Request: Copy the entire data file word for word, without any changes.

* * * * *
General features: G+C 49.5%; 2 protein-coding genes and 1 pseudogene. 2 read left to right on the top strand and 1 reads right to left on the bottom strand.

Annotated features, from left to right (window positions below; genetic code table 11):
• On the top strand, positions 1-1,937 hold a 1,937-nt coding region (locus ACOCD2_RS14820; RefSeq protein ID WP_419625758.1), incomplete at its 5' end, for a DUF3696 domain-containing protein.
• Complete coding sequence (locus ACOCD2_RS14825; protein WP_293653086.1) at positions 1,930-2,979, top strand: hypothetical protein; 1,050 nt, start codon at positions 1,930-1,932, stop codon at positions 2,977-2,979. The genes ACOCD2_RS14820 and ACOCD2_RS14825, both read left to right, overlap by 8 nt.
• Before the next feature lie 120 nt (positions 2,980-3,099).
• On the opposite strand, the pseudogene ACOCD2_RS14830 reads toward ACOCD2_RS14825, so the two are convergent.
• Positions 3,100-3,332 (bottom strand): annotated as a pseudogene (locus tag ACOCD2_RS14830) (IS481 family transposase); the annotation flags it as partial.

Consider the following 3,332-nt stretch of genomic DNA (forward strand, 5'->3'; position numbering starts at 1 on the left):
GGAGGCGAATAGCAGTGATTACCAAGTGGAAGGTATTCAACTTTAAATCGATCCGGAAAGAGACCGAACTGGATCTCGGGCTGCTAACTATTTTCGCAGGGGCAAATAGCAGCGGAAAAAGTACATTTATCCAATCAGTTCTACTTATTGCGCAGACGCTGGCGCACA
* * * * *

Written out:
General features: G+C 49.5%; 2 protein-coding genes and 1 pseudogene. 2 read left to right on the top strand and 1 reads right to left on the bottom strand.

Annotated features, from left to right (window positions below; genetic code table 11):
• On the top strand, positions 1-1,937 hold a 1,937-nt coding region (locus ACOCD2_RS14820; RefSeq protein ID WP_419625758.1), incomplete at its 5' end, for a DUF3696 domain-containing protein.
• Complete coding sequence (locus ACOCD2_RS14825; protein WP_293653086.1) at positions 1,930-2,979, top strand: hypothetical protein; 1,050 nt, start codon at positions 1,930-1,932, stop codon at positions 2,977-2,979. The genes ACOCD2_RS14820 and ACOCD2_RS14825, both read left to right, overlap by 8 nt.
• Before the next feature lie 120 nt (positions 2,980-3,099).
• On the opposite strand, the pseudogene ACOCD2_RS14830 reads toward ACOCD2_RS14825, so the two are convergent.
• Positions 3,100-3,332 (bottom strand): annotated as a pseudogene (locus tag ACOCD2_RS14830) (IS481 family transposase); the annotation flags it as partial.

Consider the following 3,332-nt stretch of genomic DNA (forward strand, 5'->3'; position numbering starts at 1 on the left):
GGAGGCGAATAGCAGTGATTACCAAGTGGAAGGTATTCAACTTTAAATCGATCCGGAAAGAGACCGAACTGGATCTCGGGCTGCTAACTATTTTCGCAGGGGCAAATAGCAGCGGAAAAAGTACATTTATCCAATCAGTTCTACTTATTGCGCAGACGCTGGCGCACA